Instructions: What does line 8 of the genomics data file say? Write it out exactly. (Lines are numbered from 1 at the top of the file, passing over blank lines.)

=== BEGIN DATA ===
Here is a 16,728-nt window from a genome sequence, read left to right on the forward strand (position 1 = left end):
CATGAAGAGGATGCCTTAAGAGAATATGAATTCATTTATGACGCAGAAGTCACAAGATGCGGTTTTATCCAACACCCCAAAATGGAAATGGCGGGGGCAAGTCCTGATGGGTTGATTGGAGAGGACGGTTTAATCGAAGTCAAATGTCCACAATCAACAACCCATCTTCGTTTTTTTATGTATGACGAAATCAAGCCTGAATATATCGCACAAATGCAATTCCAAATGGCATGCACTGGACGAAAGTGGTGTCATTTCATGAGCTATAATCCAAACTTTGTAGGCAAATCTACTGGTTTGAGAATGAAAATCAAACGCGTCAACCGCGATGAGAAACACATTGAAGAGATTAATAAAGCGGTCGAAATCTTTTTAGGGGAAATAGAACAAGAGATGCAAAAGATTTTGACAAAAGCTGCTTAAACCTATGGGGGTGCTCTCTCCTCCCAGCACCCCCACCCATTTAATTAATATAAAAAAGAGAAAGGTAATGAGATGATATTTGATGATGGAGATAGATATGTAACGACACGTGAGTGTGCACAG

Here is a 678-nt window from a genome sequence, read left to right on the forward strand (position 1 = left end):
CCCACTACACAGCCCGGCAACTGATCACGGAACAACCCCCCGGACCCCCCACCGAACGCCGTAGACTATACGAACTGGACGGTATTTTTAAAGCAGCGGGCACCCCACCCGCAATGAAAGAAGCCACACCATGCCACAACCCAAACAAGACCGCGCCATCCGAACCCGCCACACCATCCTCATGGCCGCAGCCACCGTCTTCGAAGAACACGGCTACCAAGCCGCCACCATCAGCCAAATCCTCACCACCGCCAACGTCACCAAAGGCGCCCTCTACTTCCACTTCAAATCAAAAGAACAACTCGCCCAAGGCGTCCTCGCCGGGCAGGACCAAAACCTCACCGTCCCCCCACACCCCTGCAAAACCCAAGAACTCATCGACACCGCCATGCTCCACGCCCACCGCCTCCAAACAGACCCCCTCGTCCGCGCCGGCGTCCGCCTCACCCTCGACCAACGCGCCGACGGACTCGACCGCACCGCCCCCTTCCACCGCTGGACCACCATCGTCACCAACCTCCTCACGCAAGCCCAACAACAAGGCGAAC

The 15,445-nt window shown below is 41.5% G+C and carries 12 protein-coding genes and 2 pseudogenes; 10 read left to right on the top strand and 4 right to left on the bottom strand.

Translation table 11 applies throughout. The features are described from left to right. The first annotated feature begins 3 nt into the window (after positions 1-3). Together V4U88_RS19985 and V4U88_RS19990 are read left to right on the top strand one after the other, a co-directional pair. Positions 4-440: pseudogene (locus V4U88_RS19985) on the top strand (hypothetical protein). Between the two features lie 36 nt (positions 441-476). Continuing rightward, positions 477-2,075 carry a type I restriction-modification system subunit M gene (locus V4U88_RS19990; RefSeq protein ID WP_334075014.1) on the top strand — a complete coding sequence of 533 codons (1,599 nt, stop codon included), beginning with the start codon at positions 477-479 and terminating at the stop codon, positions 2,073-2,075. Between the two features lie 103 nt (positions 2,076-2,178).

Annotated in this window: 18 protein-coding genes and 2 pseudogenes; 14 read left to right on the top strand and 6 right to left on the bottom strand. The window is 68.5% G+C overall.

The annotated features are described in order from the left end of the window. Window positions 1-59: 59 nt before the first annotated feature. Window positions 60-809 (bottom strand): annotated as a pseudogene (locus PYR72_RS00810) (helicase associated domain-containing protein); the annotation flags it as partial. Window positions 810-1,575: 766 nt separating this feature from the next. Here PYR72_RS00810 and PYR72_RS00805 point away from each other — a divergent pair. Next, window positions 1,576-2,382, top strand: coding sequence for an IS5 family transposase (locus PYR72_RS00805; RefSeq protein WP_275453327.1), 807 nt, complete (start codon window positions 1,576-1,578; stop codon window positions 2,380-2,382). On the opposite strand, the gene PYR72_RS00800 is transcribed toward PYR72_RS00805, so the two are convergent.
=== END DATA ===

The annotated features are described in order from the left end of the window. Window positions 1-59: 59 nt before the first annotated feature. Window positions 60-809 (bottom strand): annotated as a pseudogene (locus PYR72_RS00810) (helicase associated domain-containing protein); the annotation flags it as partial. Window positions 810-1,575: 766 nt separating this feature from the next. Here PYR72_RS00810 and PYR72_RS00805 point away from each other — a divergent pair. Next, window positions 1,576-2,382, top strand: coding sequence for an IS5 family transposase (locus PYR72_RS00805; RefSeq protein WP_275453327.1), 807 nt, complete (start codon window positions 1,576-1,578; stop codon window positions 2,380-2,382). On the opposite strand, the gene PYR72_RS00800 is transcribed toward PYR72_RS00805, so the two are convergent.